As folks who have made it through chemotherapy and come out the other side can attest, some cancer treatments can change your body’s response to food. In addition to nausea, you may experience mouth sores, difficulty swallowing and diarrhea. You might also lose the ability to enjoy foods you love because everything tastes different.
These eight chemo hacks can help you ease some symptoms and bring back taste:
- Fight nausea with ginger, which is a natural anti-nauseant, says Mary-Eve Brown, a dietitian at the Johns Hopkins Kimmel Cancer Center. Sip ginger ale, brew ginger tea or eat ginger chews. Instead of three big square meals, eat small amounts of food throughout the day. Eat cold foods. Some survivors report that beet juice, broccoli and baked chicken are especially beneficial against nausea brought on by chemo.
- Soothe mouth sores from chemo or radiation by rinsing your mouth every three hours with a salt, baking soda and water mix (1 cup warm water, 1/8 tsp salt, 1/4 tsp baking soda). Eat soft, moist foods such as applesauce, baked (or refried) beans, cottage cheese, eggs, oatmeal, pudding and yogurt. Try applying cold, already-brewed tea bags to the sores. Drink your nutrition.
- Eleviate dry mouth by dipping food in soup. Take small sips of a drink throughout your meal. A good drink to try: club soda.
- Combat diarrhea by avoiding fiber, fat and spicy foods. Brown suggests easy-to-digest foods, like baked potato, bananas andcooked carrots. Stay hydrated, since diarrhea can make you dehyrdrated. How much hydration is enough? Brown’s formula: your weight divided by 2.2; “that is your hydration level in ounces,” she says.
- Aid swallowing difficulties by adding high-calorie ingredients like nut butters, avocado or oils to blended foods. When each bite or sip causes trouble, make every bite count.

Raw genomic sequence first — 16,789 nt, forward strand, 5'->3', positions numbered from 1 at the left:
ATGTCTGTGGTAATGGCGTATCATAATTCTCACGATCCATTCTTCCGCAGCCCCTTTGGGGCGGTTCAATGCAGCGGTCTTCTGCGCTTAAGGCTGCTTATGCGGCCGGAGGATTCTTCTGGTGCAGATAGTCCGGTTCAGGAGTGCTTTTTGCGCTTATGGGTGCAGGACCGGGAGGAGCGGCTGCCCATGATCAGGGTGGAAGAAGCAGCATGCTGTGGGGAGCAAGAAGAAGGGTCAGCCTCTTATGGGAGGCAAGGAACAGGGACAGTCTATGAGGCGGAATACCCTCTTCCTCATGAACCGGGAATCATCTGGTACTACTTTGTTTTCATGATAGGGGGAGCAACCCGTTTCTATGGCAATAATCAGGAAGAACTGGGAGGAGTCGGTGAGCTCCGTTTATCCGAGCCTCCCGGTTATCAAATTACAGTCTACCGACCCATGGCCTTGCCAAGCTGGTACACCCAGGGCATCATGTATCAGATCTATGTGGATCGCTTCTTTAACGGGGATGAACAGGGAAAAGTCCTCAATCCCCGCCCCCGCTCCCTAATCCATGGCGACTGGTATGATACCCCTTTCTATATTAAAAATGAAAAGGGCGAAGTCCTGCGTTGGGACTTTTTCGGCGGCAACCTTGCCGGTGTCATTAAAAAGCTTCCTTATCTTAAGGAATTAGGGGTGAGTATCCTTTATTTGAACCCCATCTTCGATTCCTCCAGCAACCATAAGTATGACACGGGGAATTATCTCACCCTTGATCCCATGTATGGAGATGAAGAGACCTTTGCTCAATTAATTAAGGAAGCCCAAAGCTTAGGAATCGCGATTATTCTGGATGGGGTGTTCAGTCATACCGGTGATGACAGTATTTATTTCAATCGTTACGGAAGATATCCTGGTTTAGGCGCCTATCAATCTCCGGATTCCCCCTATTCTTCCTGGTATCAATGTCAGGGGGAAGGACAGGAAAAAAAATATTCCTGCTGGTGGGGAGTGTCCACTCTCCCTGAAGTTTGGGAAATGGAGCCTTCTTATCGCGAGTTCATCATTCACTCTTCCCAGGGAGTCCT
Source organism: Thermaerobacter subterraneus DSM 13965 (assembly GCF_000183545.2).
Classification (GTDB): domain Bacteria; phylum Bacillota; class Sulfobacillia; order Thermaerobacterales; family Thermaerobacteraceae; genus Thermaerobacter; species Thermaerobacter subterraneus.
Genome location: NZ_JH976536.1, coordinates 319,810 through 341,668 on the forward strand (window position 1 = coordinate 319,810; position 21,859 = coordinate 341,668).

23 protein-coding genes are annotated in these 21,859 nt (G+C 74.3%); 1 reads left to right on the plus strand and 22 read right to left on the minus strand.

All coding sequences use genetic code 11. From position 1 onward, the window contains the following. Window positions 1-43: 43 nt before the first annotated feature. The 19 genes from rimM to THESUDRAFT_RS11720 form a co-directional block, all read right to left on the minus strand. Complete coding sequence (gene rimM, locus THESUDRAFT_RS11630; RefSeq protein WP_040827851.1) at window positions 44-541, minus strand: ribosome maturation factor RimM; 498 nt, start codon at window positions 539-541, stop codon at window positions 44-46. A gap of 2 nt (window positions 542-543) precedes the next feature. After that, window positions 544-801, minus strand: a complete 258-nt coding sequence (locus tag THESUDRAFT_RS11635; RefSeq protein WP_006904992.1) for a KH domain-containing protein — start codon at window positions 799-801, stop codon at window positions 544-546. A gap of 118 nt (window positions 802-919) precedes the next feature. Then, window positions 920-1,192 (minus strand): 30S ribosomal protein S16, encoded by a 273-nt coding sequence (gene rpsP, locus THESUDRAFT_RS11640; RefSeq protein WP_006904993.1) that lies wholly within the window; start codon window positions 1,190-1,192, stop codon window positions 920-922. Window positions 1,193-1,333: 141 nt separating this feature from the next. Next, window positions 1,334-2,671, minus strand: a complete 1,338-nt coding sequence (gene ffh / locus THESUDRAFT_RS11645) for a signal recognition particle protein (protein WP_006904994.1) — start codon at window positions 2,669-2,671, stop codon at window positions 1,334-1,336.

- Reduce constipation with magnesium-rich foods such as pumpkin seeds, halibut and spinach. Try to stay active; physical activity can help you move your bowels.
- Boost altered taste buds by finding a taste sensation you most enjoy. “If it’s sweet, make smoothies or eat fruit,” Brown says. “Marinate foods in fruit juices or add fruit to your dish.” Give completely new foods a try. That way, your favorite roast chicken dish won’t disappoint when it doesn’t taste like your favorite roast chicken dish. Experiment with sweet potato soups or carrot-ginger recipes. To avoid the metallic tastes in food, switch to plastic utensils. Add lemon and maple syrup to water or drink through a straw. If everything tastes like cardboard, reach for the sea salt.
- Avoid weight loss by drinking caffeine-free liquids and fortified milk, fruit and veggie juices, smoothies and milkshakes. Snack on nuts, dried fruit, cheese, nut butters, fruit muffins and breads. “All are nutritionally dense,” Brown says. “Your body is burning more calories and more protein while you’re on chemo.”
And keep these bonus chemo hacks in mind: During treatment avoid runny eggs and raw fish to reduce the risk of salmonella. After therapy, start a “prevention diet”: unprocessed plant-based foods; whole grains; high-fiber foods, low-saturated fat foods, plenty of vegetables (“At least 2.5 cups per day, and don’t eat the same color veggies over and over,” Brown says); and lean meats, such as loin or round, white-meat poultry and fish. Give up processed meats; this means goodbye hot dogs, bacon and sausage. Talk to your doctor or dietitian about resuming supplements about seven weeks after treatment ends.